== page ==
Object Detection, Localization and Tracking-Based Deep Learning for Smart Wheelchair

Object Detection, Localization and Tracking-Based Deep Learning for Smart Wheelchair

Louis LecrosnierRedouane Khemmar Nicolas Ragot Romain Rossi Jean-Yves Ertaud Benoit Decoux Yohan Dupuis 

UNIRouen, Normandy University, ESIGELEC/IRSEEM, Saint-Etienne-du-Rouvray 76800, France

Technopôle du Madrillet, Avenue Galilée - BP 10024, Saint-Etienne-du-Rouvray 76801, France

Corresponding Author Email: 
12 March 2021
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23 July 2021
| | Citation



In this article, we present our work regarding the development of advanced driver-assistance systems for an electric-powered wheelchair. Our project aims at improving the autonomy of people with reduced mobility. After conducting a clinical study, we identified several use-cases. In this paper, we introduce the detection, localization and tracking of points of interest in the immediate surroundings of the chair in an indoor environment, i.e.: doors, handles, light switches, etc. The aim is not only to improve perception around the chair but also to enable semi-autonomous driving towards these targets. First, we introduce a repurposing of YOLOv3, the object detection algorithm, to our use case. Then, we show our use of the Intel Realsense camera for depth estimation. Finally, we describe our adaptation of the SORT algorithm to track 3D interest points. To validate our approach, we realized several experiments in a controlled indoor environment. The detection, distance estimation, and tracking pipeline is tested using our custom dataset. This includes corridors, doors, handles, and switches. One of the scenarios studied to validate the proposed platform includes not only the detection and tracking of objects but also the movement of the wheelchair towards one of these points of interest.


deep learning, object detection, localization, tracking, distance estimation, mobile robotics, environment perception, smart mobility

1. Introduction

Detection, classification, positioning, and tracking of objects are necessary tasks in the field of mobile robotics. Nowadays, these tasks often rely on computer vision and are carried using various sensor modalities (camera, LIDAR, RADAR) and processing algorithms (pattern recognition, filters, classification, feature extraction, etc.).

In this paper, we focused our work on the object detection, localization and tracking of interest points on an electric-wheelchair-type robotic platform.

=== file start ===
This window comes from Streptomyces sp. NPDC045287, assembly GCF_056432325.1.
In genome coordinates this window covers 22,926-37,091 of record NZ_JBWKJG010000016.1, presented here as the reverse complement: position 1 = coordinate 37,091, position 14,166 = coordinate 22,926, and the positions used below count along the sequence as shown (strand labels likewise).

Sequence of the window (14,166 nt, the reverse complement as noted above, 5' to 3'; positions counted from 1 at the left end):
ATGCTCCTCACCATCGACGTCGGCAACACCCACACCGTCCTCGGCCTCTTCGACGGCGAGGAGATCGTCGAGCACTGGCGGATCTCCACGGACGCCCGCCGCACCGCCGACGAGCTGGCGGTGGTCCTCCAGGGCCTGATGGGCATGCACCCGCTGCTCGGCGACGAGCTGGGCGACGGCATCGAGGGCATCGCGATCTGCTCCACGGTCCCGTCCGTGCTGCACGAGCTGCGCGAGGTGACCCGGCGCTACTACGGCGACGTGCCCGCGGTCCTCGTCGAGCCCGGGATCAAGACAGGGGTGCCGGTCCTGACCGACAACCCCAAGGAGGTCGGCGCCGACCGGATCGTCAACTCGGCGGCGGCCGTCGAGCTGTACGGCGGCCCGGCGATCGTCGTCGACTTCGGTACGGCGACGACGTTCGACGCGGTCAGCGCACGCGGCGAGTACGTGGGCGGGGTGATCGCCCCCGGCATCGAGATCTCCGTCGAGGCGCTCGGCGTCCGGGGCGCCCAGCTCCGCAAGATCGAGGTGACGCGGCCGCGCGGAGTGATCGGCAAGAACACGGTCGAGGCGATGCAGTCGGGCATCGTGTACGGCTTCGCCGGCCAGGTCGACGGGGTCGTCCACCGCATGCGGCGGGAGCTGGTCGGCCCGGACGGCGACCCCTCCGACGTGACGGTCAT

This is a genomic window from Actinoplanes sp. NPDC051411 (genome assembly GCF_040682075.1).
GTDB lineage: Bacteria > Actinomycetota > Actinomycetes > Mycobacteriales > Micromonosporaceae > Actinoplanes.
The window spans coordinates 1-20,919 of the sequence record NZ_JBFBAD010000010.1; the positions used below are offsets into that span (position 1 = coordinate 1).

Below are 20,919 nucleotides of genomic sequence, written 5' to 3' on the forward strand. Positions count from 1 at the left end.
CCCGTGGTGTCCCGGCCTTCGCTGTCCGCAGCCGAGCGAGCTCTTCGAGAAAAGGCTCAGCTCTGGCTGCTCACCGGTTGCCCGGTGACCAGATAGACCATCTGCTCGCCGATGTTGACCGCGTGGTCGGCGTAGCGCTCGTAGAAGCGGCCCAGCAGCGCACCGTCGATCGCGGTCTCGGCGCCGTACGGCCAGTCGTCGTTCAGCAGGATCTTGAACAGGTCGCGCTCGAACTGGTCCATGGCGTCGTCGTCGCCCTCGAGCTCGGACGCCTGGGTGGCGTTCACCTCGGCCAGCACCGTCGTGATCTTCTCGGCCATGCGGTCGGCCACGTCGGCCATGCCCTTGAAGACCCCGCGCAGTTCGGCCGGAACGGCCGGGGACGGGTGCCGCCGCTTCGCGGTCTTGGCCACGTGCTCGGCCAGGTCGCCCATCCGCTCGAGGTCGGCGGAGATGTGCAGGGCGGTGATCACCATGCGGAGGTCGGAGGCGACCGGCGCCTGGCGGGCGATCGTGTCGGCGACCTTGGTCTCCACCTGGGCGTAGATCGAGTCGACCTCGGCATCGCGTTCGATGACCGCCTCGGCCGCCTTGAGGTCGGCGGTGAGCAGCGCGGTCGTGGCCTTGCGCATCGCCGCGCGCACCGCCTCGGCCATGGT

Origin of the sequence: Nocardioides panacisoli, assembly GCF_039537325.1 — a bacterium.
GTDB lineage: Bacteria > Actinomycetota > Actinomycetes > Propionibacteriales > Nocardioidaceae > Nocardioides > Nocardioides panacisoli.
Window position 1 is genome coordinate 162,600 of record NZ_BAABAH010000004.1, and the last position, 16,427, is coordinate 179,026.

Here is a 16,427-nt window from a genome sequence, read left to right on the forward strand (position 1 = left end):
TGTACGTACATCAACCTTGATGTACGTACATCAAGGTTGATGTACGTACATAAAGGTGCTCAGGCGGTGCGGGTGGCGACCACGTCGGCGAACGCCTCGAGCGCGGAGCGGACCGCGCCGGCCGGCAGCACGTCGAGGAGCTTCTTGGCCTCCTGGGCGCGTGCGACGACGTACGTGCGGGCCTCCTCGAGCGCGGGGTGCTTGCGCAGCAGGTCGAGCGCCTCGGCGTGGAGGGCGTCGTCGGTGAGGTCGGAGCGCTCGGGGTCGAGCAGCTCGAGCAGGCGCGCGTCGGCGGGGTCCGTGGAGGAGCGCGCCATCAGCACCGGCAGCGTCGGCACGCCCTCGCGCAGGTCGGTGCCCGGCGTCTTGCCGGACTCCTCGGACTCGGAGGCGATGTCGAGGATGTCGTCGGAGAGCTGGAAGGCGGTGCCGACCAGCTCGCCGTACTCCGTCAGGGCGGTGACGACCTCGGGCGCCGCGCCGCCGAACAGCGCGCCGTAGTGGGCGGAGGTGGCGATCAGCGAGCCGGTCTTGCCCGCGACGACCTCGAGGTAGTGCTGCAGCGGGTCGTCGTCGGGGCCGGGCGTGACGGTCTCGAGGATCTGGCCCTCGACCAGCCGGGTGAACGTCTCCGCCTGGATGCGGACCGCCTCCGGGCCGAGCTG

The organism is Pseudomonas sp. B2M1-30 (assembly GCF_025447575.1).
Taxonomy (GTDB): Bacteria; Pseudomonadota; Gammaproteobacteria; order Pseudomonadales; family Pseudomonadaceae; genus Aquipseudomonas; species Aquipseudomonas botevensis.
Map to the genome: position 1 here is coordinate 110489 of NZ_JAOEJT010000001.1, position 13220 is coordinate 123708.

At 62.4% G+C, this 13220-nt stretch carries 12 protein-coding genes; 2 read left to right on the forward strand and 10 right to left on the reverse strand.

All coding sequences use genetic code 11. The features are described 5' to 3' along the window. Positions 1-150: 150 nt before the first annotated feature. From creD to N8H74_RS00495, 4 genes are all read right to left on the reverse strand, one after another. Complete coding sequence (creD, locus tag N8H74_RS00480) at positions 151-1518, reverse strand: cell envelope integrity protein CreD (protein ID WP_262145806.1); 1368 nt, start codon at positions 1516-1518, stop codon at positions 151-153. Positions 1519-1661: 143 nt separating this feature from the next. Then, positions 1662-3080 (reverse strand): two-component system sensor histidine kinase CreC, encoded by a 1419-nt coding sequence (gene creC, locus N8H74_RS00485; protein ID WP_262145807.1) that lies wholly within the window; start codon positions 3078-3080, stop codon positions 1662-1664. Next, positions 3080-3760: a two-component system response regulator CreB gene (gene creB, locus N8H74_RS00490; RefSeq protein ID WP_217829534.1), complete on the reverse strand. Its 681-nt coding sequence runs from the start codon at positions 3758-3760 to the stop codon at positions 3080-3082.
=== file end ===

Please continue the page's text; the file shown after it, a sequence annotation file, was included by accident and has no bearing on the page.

Our contribution aims to develop object detection, depth estimation, and target tracking for the wheelchair, using deep learning approaches. We carried out the learning phases using a dataset we created, and then verified our pipeline within ESIGELEC's autonomous navigation platform. This article is organized as follows. The introduction is presented in section I. In section II, we present a state-of-the-art of object detection and tracking dealing with deep learning approaches. The architecture of the intelligent wheelchair is presented in section III. Our approach to object detection, depth estimation, and tracking is then detailed in section IV. Section V will conclude the article.

2. Related Work

2.1 Object detection

Deep-learning methods are currently state-of-the-art for object detection tasks. Among these algorithms, methods like Fast R-CNN [1], Faster R-CNN [2] and Mask R-CNN [3] are generally composed of two stages of a convolutional neural network (CNN) [4] (a set of cells called neurons which, working together, independently make predictions from the network inputs). The first module provides Region of Interest (ROI) with attached coordinates, i.e. where an object (whatever its nature) would be showing in the image. This is the ROI proposal. The second module manages the object detection step. It provides a class prediction of the proposed region. The YOLOv3 (You Only Look Once) algorithm [5] is one of the most powerful deep learning object detection algorithms. YOLO is based on the principle of regression instead of classification. This means that the entire process of locating an ROI encompassing an object and classifying that object is done at once. This enables real-time object detection on a standard GPU. Similarly to YOLO, the SSD [6] algorithm combines methods for classifying and locating ROI. By this mean, SSD avoids the feature and pixels extracted for each bounding box from the image. In SSD, the VGG-16 [7] architecture is used for feature extraction for in the first layers of the neural network. The size of the next layers is progressively lowered to enable multi-scale detection (unlike YOLO). A set of detection prediction is generated by each of these layers.

2.2 Datasets